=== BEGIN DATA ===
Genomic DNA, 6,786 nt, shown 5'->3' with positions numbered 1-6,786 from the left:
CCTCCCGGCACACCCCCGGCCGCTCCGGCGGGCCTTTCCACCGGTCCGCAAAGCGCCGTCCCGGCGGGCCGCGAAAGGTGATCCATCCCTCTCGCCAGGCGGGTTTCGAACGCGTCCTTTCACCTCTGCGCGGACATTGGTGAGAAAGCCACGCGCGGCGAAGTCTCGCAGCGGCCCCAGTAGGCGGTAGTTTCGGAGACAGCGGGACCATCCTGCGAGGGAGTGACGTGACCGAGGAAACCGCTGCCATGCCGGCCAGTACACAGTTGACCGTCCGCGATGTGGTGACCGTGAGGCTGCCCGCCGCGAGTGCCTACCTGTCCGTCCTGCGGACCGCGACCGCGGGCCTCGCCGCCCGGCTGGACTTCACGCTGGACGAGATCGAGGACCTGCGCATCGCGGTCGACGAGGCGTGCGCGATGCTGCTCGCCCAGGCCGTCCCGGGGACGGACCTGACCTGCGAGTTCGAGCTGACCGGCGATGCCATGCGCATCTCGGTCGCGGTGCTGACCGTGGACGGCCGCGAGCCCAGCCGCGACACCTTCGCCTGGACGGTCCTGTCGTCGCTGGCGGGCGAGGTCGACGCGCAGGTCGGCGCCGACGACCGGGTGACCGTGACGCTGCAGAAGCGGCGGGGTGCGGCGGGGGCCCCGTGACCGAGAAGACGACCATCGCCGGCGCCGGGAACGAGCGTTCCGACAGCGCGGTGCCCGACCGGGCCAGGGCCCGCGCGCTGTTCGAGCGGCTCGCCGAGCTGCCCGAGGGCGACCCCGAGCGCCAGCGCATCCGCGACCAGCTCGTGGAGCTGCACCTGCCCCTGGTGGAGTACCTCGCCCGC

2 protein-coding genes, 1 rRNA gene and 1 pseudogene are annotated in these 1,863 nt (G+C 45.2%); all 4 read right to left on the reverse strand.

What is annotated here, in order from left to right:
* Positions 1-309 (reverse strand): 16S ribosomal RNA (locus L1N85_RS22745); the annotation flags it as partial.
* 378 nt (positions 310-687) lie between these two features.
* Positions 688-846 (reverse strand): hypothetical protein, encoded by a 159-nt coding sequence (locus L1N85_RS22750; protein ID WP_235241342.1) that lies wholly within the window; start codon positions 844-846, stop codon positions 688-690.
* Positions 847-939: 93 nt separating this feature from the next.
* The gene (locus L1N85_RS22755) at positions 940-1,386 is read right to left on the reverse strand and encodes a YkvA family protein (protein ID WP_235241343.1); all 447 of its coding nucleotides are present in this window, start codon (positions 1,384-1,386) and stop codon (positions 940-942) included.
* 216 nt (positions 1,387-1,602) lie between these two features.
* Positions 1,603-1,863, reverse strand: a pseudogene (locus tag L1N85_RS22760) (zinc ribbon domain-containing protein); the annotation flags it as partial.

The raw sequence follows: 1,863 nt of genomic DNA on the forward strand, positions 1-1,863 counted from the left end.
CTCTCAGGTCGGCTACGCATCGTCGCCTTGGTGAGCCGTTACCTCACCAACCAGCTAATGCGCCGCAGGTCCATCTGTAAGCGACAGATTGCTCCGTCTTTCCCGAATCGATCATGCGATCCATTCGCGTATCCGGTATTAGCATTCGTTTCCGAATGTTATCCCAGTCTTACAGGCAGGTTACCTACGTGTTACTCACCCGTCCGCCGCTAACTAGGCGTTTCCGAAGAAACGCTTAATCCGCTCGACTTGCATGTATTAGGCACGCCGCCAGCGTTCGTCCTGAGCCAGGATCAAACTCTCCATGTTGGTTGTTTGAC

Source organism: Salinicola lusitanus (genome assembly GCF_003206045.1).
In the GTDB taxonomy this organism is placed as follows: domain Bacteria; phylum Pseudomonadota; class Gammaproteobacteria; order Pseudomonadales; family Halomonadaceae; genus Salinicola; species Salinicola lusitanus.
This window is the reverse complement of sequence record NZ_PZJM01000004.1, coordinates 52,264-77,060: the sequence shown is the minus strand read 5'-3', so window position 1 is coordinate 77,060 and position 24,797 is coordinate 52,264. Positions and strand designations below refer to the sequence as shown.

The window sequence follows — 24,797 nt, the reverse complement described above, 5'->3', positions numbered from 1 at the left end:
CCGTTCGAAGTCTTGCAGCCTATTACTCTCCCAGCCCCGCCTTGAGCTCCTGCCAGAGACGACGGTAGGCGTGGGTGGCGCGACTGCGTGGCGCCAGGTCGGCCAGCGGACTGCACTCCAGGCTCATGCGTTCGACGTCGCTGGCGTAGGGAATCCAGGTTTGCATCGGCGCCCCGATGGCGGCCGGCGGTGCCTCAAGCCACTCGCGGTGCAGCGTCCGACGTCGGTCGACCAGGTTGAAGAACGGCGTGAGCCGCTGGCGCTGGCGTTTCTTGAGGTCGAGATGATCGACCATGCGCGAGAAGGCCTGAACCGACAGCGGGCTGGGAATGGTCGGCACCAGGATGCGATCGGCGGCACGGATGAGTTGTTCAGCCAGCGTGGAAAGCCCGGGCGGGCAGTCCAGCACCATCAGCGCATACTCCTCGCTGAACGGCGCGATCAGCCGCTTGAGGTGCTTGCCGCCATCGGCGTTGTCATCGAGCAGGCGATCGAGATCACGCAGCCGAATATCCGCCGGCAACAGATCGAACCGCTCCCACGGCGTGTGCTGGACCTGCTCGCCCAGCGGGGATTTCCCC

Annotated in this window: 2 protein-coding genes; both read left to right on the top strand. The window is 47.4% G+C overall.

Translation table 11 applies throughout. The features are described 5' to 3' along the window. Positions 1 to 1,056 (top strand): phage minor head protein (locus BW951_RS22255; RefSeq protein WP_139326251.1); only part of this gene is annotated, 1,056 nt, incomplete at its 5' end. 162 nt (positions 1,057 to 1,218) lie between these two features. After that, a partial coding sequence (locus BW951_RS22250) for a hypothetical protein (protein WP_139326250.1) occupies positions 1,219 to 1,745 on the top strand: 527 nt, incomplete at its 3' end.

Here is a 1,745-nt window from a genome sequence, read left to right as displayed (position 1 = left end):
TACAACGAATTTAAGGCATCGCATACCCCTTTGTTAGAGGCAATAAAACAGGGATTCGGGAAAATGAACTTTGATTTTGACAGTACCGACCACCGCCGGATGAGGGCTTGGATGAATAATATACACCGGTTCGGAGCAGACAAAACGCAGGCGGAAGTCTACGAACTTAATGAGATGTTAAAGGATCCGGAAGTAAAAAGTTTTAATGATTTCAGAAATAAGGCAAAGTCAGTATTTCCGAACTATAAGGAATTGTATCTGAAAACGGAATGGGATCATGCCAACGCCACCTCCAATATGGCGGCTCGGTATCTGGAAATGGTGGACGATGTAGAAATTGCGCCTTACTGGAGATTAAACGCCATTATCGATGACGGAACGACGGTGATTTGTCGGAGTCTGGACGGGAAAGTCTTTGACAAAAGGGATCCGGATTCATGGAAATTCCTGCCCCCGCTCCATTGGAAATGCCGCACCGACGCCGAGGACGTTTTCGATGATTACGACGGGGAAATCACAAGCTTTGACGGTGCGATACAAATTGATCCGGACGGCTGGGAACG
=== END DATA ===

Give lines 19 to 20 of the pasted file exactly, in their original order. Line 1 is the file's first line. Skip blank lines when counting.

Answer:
Annotated in this window: 2 protein-coding genes; both read left to right on the top strand. The window is 47.4% G+C overall.

Translation table 11 applies throughout. The features are described 5' to 3' along the window. Positions 1 to 1,056 (top strand): phage minor head protein (locus BW951_RS22255; RefSeq protein WP_139326251.1); only part of this gene is annotated, 1,056 nt, incomplete at its 5' end. 162 nt (positions 1,057 to 1,218) lie between these two features. After that, a partial coding sequence (locus BW951_RS22250) for a hypothetical protein (protein WP_139326250.1) occupies positions 1,219 to 1,745 on the top strand: 527 nt, incomplete at its 3' end.